Ultrasonic microsystems for bacterial cell manipulation

Hill, Martyn and Harris, Nicholas R. (2008) Ultrasonic microsystems for bacterial cell manipulation In, Principles of Bacterial Detection: Biosensors, Recognition Receptors and Microsystems. New York, USA, Springer pp. 909-928. (doi:10.1007/978-0-387-75113-9_35).


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This chapter introduces the concept of using ultrasound for the manipulation of small particles in fluids for in vitro systems, and in particular how this can be applied to bacterial cells in suspension. The physical phenomena that lead to this effect are discussed, including radiation forces, cavitation, and streaming, thus allowing an appreciation of the limitations and applicability of the technique. Methods for generating ultrasound are described, together with practical examples of how to construct manipulation systems, and detailed examples are given of the current practical techniques of particle manipulation. These include filtration of particles for both batch and continuous systems, concentration of particles, cell washing from one fluid into another, fractionation of cellular populations, and trapping of material against flow. Concluding remarks discuss potential future applications of ultrasonic technology in microfluidic bacterial analysis and predict that it will be a significant tool in cell sample processing, with significant integration potential for Lab-On-Chip technologies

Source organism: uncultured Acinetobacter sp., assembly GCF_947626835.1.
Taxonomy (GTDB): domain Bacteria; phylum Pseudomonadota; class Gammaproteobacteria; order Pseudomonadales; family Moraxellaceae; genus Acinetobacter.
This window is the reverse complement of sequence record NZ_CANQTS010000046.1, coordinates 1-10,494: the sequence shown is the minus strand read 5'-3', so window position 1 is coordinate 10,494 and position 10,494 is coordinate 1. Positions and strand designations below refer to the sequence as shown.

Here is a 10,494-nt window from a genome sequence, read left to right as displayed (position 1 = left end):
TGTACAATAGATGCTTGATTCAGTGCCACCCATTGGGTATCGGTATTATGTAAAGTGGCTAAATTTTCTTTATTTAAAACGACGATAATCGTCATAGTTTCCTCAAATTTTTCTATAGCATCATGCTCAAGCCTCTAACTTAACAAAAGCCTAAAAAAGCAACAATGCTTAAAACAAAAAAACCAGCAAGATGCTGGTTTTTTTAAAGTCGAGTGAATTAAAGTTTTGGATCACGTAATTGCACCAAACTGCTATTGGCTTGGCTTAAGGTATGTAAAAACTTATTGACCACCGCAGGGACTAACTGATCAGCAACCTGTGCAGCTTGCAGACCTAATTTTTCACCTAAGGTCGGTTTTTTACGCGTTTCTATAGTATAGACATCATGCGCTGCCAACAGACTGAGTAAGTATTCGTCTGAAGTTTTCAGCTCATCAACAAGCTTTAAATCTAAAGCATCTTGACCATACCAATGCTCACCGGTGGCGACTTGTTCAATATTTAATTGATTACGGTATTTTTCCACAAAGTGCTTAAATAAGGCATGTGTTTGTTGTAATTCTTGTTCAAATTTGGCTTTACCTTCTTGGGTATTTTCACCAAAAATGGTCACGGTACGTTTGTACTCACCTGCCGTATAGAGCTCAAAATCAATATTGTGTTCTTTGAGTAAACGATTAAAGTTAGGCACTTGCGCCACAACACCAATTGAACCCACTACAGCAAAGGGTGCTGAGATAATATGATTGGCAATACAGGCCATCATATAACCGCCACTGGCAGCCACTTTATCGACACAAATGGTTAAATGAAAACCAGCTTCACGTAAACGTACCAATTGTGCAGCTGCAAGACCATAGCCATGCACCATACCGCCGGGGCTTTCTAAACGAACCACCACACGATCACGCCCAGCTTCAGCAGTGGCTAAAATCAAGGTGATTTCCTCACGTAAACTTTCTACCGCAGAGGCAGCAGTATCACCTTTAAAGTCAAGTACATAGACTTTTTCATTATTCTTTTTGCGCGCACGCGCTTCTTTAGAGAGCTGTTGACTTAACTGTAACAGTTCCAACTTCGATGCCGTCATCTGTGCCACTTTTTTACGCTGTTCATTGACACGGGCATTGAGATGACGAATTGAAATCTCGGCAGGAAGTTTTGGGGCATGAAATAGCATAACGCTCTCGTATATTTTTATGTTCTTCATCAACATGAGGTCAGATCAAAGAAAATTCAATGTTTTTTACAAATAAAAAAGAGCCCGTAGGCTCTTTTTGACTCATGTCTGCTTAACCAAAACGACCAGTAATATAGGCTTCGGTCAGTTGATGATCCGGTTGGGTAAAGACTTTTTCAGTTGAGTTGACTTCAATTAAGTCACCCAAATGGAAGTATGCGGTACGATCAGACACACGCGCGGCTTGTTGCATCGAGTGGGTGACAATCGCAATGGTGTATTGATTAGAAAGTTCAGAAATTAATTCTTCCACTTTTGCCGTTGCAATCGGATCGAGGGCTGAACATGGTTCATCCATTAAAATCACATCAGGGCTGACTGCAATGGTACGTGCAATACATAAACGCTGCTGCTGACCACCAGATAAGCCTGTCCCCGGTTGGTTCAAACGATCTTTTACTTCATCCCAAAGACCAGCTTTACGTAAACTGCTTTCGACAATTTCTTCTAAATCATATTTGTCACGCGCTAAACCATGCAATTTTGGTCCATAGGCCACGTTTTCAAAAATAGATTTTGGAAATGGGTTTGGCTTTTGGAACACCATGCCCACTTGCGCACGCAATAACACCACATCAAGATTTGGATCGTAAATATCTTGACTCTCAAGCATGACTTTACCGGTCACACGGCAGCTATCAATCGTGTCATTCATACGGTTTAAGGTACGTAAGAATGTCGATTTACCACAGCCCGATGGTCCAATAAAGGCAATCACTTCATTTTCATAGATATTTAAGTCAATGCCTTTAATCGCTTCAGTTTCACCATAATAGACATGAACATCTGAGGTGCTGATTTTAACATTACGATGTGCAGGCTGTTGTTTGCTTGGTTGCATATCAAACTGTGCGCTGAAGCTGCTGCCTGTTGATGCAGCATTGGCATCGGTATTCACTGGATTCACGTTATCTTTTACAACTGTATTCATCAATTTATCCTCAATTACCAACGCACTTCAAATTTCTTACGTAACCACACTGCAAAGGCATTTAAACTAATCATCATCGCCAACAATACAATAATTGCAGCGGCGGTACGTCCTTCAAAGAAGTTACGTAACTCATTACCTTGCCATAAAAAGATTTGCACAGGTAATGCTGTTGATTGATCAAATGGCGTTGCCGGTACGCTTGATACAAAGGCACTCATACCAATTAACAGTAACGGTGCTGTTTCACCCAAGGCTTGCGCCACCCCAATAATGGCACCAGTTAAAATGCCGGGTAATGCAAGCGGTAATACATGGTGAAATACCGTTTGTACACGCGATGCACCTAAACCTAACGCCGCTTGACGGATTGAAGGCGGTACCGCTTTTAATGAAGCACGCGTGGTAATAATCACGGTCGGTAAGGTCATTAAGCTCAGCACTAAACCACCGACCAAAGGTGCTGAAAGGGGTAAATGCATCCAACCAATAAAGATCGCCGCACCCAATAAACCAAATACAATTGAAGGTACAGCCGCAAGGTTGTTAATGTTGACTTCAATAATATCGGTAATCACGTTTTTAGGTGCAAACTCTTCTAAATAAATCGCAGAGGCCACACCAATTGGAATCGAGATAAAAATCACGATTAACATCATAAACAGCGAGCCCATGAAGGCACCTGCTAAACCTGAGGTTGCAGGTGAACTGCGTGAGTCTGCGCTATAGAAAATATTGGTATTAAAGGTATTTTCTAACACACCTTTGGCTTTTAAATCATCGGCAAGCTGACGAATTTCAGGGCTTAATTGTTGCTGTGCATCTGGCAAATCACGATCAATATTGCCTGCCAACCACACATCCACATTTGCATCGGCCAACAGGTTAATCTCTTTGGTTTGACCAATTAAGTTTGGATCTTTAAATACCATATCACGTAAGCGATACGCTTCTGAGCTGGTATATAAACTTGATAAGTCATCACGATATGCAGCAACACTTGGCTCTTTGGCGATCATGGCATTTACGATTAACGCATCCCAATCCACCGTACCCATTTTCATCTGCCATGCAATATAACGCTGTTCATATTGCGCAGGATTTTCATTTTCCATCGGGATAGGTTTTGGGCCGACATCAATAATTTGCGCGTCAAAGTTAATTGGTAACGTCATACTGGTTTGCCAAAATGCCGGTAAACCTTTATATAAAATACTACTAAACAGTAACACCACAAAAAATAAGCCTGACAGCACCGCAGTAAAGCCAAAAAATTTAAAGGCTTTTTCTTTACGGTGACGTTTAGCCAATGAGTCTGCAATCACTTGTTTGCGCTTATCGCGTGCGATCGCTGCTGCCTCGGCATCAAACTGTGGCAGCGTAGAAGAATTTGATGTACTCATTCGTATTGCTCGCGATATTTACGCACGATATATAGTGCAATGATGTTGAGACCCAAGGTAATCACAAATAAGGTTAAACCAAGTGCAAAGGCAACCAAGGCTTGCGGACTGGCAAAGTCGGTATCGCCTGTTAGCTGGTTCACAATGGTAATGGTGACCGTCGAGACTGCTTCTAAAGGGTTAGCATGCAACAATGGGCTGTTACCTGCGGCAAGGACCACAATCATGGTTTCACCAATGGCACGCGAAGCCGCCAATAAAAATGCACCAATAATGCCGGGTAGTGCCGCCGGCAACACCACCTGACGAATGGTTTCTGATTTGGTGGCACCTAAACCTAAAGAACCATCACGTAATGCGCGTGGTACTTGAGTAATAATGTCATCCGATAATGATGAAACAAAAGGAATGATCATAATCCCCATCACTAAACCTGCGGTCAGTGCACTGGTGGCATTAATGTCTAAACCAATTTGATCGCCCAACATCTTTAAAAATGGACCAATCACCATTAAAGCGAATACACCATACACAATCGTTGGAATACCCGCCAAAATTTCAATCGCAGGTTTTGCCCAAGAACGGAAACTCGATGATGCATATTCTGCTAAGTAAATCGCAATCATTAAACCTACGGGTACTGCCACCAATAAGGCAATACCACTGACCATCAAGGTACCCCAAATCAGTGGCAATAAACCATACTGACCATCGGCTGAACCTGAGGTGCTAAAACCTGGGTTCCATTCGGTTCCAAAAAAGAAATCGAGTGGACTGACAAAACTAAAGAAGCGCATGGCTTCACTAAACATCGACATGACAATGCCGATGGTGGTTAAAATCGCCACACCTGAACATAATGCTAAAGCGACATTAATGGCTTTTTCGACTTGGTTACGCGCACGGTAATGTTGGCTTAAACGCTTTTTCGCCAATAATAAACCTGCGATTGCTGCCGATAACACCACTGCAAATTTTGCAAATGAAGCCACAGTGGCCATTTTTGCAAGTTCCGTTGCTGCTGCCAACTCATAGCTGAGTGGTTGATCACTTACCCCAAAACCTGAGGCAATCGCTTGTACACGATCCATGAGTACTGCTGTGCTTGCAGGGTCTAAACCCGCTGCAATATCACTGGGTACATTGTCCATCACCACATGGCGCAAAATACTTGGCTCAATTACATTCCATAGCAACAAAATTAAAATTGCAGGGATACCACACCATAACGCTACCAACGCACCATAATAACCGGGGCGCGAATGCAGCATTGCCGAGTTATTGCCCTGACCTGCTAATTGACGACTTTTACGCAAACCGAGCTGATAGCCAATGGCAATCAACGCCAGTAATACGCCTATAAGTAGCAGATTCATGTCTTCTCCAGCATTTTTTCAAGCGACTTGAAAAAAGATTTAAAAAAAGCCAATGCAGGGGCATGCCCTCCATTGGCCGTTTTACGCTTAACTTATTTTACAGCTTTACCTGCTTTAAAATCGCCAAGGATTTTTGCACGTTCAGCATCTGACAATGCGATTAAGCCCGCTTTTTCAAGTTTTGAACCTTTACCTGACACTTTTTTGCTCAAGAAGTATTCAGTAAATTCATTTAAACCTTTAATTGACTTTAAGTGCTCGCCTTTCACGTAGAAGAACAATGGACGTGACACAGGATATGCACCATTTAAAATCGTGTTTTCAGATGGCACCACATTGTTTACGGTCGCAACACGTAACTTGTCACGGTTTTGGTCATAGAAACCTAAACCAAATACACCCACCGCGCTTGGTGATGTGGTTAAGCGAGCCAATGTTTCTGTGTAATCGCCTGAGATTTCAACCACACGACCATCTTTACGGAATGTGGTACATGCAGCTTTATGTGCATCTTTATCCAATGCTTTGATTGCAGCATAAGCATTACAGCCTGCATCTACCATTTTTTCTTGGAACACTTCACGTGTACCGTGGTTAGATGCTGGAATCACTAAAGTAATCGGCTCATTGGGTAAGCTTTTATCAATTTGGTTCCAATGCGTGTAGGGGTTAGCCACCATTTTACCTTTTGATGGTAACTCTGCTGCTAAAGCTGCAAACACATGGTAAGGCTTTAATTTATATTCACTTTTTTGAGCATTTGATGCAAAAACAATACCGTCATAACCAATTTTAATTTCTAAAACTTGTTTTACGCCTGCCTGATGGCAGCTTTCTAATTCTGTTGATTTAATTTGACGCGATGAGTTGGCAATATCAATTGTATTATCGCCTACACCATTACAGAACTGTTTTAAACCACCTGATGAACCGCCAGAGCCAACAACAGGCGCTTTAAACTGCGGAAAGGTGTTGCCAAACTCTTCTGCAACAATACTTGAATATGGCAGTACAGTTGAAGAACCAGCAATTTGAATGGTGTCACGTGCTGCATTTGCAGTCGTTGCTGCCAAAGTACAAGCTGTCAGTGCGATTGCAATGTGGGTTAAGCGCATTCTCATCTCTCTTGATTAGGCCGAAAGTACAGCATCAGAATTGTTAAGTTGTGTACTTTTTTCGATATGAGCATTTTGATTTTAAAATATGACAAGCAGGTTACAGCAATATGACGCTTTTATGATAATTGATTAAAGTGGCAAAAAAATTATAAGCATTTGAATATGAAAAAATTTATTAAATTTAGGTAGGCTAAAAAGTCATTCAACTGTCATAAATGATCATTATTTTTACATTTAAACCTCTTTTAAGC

Item Type: Book Section
Digital Object Identifier (DOI): doi:10.1007/978-0-387-75113-9_35
ISBNs: 9780387751122 (print)
9780387751139 (print)
ePrint ID: 71799
Date :
Date Event
September 2008Published
Date Deposited: 07 Jan 2010
Last Modified: 18 Apr 2017 21:00
Further Information:Google Scholar
URI: http://eprints.soton.ac.uk/id/eprint/71799

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